Columns » Ernest Dumas

No sense of decency


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July 16 had all the attributes of the day when Donald Trump approached that "tide in the affairs of men" where they take the fateful step that leads on to either good fortune in life or misery. Good fortune, you sense, is not going to be the outcome this time.

It was the day that the president, with his own countrymen and the rest of the world watching, took the side of America's biggest and oldest enemy against the institutions of his own government and some of the country's proudest history. He fawned over the world's most cunning tyrant and savaged modern American presidents going back indefinitely — to ... Reagan, Carter, Kennedy, Truman? They were mainly to blame for bad relations with Russia that he and his great chum Vladimir Putin were now going to fix. He had spent the previous five days denouncing his predecessors in the White House, America's allies and the global institutions the United States had created to preserve peace, democracy and freedom.

A certain segment of the country has always found the candidate's and president's assaults on institutions and political and cultural leaders as invigorating and brave, but a week of wild episodes on the European stage seems somehow different. It may not be reflected much in the tracking polls for a while, but there is a dawning recognition that the would-be leader of the free world is never what he claims — a "stable genius," a world-class bargainer who outsmarts everyone, a shrewd man who knows history, business, economics and government like no one before him. He has finally exposed himself as none of those things, but a showman who is not adept at much of anything.

A few American leaders before Trump have faced the foredoomed moment in their affairs that Brutus captured in "Julius Caesar."

For Joseph McCarthy, it came during the televised Army-McCarthy hearings on subversion in the officer corps in 1954 when the blundering senator attacked the patriotism of a young lawyer who had joined the firm of the Army's attorney, Joseph Welch. Welch finally cut him off with the famous rejoinder: "Let us not assassinate this lad further, senator. You've done enough. Have you no sense of decency, sir, at long last? Have you left no sense of decency?" McCarthy's great popularity collapsed and soon afterward Sen. John L. McClellan of Arkansas led a walkout of Democratic senators from the hearings and Sen. J. William Fulbright sponsored a resolution that censured him and ended his career.

For Richard Nixon, it came the day that Judge John J. Sirica read from the bench a presentencing letter from James W. McCord Jr., who said he and the other convicted Watergate burglars had been pressured from the White House to plead guilty and perjure themselves about the involvement of higher-ups in the break-in. Sirica told the convicted burglars he would reduce their sentences if they revealed the roles of the higher-ups. The revelations cascaded and the jig was up for the president.

Trump may never face that moment, but his monstrous deception about Russian interference in American elections and global conflicts put his army of reluctant defenders, including all six members of Arkansas's congressional delegation, in impossible straits. They had to issue statements denouncing his stands.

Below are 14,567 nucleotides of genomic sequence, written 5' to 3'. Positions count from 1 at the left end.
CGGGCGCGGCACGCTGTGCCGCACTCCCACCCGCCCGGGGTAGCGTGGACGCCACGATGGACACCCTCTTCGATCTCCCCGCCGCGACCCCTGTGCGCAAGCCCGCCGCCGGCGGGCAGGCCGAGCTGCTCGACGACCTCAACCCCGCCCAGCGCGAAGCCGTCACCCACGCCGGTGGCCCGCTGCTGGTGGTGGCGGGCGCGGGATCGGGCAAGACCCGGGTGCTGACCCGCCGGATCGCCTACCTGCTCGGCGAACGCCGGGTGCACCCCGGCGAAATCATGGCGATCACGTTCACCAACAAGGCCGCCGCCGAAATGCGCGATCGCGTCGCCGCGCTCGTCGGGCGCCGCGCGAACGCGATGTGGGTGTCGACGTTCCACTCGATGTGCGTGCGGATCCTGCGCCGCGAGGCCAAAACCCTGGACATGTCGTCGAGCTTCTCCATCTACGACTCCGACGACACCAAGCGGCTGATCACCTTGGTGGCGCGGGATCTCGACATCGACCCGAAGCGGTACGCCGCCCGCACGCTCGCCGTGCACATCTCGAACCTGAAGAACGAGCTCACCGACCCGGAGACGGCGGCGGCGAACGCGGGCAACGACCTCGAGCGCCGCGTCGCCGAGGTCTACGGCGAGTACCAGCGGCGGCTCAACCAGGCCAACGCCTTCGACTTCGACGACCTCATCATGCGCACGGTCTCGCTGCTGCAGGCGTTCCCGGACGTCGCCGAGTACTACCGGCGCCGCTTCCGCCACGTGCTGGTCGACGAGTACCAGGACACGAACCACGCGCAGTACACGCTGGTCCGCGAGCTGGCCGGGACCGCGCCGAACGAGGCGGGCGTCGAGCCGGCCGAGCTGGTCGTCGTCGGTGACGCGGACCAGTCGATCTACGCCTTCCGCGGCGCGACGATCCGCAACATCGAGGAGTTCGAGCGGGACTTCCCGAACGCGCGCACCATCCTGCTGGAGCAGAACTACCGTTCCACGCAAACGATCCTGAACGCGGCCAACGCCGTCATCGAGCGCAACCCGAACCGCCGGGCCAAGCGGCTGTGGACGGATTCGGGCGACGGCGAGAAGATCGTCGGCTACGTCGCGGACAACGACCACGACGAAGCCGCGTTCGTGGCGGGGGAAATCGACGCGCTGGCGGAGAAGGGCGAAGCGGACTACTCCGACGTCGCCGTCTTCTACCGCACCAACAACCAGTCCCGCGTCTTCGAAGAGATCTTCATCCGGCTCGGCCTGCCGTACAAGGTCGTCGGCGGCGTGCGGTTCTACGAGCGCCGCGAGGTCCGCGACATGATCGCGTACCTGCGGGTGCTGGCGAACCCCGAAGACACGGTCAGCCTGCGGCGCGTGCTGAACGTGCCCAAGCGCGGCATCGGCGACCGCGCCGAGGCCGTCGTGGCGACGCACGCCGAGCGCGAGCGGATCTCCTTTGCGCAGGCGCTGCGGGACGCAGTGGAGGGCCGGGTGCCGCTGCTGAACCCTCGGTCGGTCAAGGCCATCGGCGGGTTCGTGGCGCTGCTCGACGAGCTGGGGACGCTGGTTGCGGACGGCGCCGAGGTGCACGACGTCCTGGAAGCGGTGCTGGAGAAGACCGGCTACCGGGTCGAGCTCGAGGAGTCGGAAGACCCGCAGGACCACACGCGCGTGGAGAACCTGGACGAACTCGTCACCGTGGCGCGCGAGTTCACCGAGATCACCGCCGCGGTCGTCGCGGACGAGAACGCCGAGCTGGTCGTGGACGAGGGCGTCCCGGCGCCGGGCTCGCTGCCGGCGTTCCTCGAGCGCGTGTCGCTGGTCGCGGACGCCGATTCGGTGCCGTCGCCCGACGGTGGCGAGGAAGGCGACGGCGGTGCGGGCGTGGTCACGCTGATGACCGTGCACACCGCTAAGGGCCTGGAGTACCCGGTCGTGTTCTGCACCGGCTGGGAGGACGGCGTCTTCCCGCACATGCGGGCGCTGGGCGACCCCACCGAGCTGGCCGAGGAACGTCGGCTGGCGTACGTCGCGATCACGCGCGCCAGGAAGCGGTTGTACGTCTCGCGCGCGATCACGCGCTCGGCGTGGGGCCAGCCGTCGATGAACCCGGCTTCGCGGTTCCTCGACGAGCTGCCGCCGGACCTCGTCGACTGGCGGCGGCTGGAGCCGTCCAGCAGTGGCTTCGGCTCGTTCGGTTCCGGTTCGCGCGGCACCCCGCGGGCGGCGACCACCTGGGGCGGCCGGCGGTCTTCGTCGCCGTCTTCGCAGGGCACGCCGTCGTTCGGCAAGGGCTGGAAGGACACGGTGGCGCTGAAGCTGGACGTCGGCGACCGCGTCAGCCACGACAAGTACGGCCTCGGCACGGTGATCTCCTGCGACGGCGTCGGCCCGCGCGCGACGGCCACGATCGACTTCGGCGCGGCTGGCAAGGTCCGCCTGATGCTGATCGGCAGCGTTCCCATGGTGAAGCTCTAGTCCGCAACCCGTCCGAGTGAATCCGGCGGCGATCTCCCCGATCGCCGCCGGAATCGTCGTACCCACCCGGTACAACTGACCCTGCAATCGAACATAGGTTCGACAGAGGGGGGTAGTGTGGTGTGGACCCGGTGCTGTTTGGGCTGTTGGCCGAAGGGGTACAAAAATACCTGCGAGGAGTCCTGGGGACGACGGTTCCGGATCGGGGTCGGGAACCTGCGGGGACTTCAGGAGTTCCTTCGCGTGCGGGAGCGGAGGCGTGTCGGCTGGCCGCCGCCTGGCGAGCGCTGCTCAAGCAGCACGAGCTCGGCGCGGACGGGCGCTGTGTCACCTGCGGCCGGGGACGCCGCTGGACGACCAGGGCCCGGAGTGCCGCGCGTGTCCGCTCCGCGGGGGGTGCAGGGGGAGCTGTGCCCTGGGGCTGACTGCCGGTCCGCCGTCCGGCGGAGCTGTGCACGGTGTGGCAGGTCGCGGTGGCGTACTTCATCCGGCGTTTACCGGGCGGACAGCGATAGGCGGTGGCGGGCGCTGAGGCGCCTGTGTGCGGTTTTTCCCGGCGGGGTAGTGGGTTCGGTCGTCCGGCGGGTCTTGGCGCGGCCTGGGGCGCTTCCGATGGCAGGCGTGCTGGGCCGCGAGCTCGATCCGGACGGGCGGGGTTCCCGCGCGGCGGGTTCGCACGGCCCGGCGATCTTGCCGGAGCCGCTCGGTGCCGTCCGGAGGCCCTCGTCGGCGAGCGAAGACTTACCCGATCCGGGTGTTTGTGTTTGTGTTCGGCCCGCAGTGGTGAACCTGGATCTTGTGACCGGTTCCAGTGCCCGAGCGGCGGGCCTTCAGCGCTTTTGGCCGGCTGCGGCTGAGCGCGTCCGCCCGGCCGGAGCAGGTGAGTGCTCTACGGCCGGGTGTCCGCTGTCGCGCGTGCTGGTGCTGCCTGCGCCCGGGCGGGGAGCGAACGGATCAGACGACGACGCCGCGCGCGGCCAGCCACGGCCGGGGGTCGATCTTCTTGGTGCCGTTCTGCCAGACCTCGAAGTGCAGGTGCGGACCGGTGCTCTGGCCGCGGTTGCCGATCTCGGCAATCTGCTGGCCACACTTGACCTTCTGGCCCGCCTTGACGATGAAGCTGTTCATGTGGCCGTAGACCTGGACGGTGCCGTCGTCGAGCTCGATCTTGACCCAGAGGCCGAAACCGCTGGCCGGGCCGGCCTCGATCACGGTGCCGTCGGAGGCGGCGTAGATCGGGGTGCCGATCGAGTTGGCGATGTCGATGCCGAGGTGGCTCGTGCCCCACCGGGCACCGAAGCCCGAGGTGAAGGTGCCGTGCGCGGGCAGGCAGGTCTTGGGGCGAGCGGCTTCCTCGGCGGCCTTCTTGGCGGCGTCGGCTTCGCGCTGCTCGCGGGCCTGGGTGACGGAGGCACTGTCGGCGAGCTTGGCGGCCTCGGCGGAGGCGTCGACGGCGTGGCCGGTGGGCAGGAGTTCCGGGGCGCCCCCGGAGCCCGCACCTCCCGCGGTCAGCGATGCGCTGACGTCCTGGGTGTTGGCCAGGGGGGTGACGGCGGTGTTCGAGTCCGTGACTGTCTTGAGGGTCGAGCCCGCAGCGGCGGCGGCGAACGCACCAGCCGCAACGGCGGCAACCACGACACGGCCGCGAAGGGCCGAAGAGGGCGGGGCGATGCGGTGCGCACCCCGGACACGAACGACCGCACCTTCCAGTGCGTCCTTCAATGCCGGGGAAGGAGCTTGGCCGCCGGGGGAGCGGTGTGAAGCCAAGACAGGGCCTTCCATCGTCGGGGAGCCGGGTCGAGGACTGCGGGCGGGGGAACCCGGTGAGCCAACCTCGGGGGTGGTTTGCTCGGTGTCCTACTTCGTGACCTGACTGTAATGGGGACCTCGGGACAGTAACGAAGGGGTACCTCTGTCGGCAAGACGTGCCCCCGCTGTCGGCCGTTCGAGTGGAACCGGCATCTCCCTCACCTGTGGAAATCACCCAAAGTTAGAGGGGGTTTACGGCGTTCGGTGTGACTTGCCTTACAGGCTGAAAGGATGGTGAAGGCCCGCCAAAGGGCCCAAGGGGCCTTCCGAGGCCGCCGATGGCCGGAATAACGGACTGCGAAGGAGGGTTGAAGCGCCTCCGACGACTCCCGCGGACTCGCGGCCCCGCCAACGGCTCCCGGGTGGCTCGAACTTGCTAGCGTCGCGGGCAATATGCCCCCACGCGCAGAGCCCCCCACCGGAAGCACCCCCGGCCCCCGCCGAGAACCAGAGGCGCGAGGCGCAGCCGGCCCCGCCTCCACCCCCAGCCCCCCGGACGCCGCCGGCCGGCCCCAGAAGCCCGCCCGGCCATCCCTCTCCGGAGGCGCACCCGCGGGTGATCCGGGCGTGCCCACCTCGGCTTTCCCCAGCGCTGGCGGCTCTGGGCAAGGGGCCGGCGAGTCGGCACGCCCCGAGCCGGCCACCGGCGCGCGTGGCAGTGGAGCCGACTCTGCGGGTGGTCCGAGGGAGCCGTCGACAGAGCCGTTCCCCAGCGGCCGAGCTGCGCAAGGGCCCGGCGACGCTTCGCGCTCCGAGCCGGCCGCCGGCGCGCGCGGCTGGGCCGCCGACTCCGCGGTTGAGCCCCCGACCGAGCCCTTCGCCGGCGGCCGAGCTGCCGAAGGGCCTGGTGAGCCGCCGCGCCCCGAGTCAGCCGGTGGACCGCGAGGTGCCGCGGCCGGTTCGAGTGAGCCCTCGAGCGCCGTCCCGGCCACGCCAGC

Although the Justice Department alerted him before he left for Europe, it is almost certain that Trump never read the detailed indictments of the 12 Russian officers who directed the infiltration of computers of national Democratic organizations and election systems in key states to affect the election of the president and members of Congress. Trump counts on Republican voters not reading them either, but a degree of knowledge is unavoidable.

Trump had promised to bring up the election interference, as he did in a previous meeting with Putin, and the result was the same. Putin said someone else did it and faulted Democrats, and Trump averred that he believed Putin and not the Justice Department, his own intelligence agencies or Republican senators who investigated the hacking. Dan Coats, the former right-wing senator from Indiana whom he installed as director of intelligence, issued statements before and after the Putin summit that Putin directed the crimes against the United States and had to be punished.

Anyone who reads the indictments — it takes 30 minutes — can have no doubt about the Kremlin's crimes. If you overlay the dates of the hackings with the dates of known events, like the day Trump publicly called on Russia to hack into Hillary Clinton's computer or the day his family members and top campaign officials met with Russians in Trump Tower to get "dirt' on Clinton, you come up with a strong circumstantial case for collusion, based entirely on the words of Donald Trump. His words and deeds also form an evidentiary base for obstruction of justice.

The president got a big boost from a similar sellout to the emperor of North Korea a month earlier and he was emboldened to believe that Americans were incurable suckers. Trump's mentor, McCarthy's henchman Roy Cohn, never told him how Tail Gunner Joe's tide fell.


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